For a good amount of time the SEMRush sensor had been in beta mode but as of January 2018 it’s officially fully launched. This is a tutorial for those who aren’t familiar with what the SEMRush sensor is and for those that are aware can hopefully learn a few new things that hadn’t known previously.
What is SEMRush Sensor?
If you have ever carried out SEO for a website or you have even just had a look at where your website ranks on the search engine. You’ve probably noticed your result fluctuate on occasion. This is perfectly normal but you may be asking the question why. Well, this is down to something called SERP volatility.
Essentially the SEMRush sensor is a tool used to track Google’s SERPs volatility, letting you know if there are any changes to the search engines algorithms. Changes in Google’s algorithm can potentially have a drastic effect on SEO depending on what techniques you use etc.
Below we can start to take a look at the tool and what kind of stats it can provide you.
SEMRush currently has 9 databases:
- United States
- United Kingdom
Each one of these databases has their own sensor scores and stats for you to look at. (For those who don’t know ‘Baidu’ the main search engine used over in China and is the second biggest search engine in the world)
You’ll also notice there is there is a tab to switch desktop and mobile results. While in beta SEMRush sensor never had any mobile stats but each database now contains both SERPs.
The way to gauge the search engines volatility is by using the sensor score. This is a score out 10 with the higher it is, the more likely there has been some changes to the algorithm.
I’ve changed it to the UK database for this example which you can see above. The volatility on the 31st of July is at 2.6 out of 10. Along the left hand side, you’ll also notice there are categories each with their own volatility score.
I’ve opened up the sports category and as you can see the volatility is way higher than the overall one. This suggests that any keywords in the sports niche could be shifting up and down quite a bit.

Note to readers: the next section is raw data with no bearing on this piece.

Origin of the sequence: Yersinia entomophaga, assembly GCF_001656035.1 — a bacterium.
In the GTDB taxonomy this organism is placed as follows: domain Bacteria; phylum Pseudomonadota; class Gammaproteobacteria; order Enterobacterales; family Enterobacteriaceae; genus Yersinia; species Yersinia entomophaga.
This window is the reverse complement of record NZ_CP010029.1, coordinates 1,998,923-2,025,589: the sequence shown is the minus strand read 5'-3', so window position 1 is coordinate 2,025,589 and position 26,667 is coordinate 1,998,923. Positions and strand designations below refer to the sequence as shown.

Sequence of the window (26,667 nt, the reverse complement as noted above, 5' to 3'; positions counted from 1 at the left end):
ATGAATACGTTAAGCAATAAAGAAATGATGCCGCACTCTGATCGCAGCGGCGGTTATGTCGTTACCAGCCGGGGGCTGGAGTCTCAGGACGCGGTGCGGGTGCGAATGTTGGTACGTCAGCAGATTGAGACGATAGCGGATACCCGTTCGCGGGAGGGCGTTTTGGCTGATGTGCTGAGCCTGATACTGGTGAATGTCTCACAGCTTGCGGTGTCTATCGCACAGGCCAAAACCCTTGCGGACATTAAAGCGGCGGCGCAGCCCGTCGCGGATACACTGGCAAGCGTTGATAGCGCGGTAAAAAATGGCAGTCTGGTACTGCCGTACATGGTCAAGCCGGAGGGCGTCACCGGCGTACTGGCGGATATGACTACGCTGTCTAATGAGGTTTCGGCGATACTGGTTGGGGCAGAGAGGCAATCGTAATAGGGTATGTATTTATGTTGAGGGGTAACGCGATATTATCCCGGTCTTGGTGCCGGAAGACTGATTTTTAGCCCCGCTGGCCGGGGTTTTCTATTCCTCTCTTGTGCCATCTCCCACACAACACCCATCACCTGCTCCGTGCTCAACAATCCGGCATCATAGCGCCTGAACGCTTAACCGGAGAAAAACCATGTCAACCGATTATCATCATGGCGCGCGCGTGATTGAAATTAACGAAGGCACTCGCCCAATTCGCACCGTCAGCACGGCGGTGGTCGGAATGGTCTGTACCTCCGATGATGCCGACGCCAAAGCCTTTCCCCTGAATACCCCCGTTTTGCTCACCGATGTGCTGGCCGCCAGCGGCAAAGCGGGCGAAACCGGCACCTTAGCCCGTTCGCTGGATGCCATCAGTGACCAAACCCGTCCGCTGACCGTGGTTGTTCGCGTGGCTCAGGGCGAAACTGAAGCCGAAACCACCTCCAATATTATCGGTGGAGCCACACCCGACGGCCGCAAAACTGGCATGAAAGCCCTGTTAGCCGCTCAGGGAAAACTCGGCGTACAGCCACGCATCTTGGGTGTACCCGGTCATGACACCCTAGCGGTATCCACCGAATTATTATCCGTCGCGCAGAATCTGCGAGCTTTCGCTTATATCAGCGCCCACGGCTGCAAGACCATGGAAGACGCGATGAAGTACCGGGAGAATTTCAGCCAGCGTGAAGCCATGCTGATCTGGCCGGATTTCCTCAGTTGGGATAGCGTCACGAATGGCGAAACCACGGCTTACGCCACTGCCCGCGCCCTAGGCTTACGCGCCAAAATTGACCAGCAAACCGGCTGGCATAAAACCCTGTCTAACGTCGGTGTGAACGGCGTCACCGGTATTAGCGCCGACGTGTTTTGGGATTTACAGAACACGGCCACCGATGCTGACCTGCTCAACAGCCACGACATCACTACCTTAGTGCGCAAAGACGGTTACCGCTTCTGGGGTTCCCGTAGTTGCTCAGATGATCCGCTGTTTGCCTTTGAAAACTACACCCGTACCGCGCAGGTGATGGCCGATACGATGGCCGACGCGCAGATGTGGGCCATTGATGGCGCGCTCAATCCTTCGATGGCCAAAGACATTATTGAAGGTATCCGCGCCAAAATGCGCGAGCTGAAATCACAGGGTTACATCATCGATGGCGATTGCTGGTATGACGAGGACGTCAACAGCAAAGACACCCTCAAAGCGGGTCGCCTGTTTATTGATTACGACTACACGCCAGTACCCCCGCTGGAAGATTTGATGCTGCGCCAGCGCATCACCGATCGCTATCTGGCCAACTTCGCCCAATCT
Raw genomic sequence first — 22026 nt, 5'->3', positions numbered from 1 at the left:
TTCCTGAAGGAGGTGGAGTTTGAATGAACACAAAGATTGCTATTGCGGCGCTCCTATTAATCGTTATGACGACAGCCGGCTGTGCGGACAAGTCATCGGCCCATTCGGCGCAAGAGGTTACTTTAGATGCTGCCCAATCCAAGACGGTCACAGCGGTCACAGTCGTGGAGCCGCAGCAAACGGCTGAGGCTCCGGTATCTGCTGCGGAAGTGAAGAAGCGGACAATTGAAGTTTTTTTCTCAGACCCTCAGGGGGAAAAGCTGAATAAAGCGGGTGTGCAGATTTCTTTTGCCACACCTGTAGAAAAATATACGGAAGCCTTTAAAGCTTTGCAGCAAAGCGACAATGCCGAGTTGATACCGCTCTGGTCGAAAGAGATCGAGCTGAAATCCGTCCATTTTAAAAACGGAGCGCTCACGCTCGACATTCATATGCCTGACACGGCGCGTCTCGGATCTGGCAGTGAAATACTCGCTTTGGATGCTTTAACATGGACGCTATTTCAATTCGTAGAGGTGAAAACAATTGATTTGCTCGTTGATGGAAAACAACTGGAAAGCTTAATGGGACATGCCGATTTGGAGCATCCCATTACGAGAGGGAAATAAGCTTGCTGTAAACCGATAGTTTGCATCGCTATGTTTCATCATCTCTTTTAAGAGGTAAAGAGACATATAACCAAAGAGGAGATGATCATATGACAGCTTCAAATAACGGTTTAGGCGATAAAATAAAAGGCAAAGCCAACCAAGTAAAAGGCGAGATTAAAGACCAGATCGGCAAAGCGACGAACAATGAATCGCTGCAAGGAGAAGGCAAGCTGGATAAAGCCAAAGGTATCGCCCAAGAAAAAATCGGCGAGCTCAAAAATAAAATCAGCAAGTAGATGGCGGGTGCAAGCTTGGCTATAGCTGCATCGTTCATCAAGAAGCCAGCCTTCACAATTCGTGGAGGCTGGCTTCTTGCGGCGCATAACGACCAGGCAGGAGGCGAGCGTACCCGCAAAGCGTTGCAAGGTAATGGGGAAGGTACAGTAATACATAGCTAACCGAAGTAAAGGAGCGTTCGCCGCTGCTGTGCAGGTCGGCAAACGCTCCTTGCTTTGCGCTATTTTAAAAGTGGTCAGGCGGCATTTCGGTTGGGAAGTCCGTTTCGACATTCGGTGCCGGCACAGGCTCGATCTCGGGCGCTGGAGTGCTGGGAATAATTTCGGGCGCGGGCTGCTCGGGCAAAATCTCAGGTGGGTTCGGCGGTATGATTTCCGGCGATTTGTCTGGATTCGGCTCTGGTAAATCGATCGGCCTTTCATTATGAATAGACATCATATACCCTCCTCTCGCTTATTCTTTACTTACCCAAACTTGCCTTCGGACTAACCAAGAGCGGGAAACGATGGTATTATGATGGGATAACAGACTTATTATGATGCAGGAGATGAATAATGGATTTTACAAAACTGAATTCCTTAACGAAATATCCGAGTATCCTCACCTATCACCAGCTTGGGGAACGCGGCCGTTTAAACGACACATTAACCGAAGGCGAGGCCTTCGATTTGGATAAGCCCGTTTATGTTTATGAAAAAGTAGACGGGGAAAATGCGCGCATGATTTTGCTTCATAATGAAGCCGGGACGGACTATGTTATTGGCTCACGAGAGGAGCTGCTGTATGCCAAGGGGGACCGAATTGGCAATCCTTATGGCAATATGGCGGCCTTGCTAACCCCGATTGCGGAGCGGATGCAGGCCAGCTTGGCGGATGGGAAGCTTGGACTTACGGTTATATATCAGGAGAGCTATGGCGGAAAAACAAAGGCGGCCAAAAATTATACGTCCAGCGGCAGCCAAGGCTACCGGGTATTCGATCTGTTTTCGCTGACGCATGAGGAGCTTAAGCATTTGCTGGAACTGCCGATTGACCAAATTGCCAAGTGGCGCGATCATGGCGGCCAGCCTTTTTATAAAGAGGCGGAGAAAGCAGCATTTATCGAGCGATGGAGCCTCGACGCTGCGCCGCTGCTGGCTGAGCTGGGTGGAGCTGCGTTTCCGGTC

What you’ll find is that certain niches are more likely to move a lot of the time than others. For example, a niche like shopping won’t change a whole lot as most companies and brands out at the top have a lot of staying power with the occasional new one to break the mould. However, in the news niche there will be constant change as this is usually based on current life events.
You can see the volatility score up to the last 30 days with a graph display the trend. You may have noticed that on the 22nd of July where the volatility is at its highest, there is a little google symbol underneath it. This is because that is the date were a regular monthly update takes place.
The SEMRush sensor also has SERP Features Occurrence and HTTPS Usage. These are all the different features that can appear on the search engines results, SEMRush gives you a percentage of which appear in the top 20 results. On top of this, it gives you the number of sites in the top results that use https over http.
This feature lets you see which of the categories typically deviate from the average volatility score it has. So as you can see from the screenshot above. Typically all of the categories stay consistent until nearer the end/start of next month when they begin to fluctuate quite a bit.
Winners & Losers
This section lets you see of all the sites that have positioning tracking set up, which have the most rise in rankings due to volatility and who’s had the biggest dip. As of this day of writing, there has been a Google update that has sent the volatility up into the high 9s. So the sites here have a considerable jump in rankings.
Overall this is quite an interesting tool and really puts your mind at ease when you notice any unexpected ranking changes in your website. If you have any questions about the tool you can get in contact with me here.
If you would like to give the SEMRush sensor a try you here with a free trial of the Pro Account for 14 days.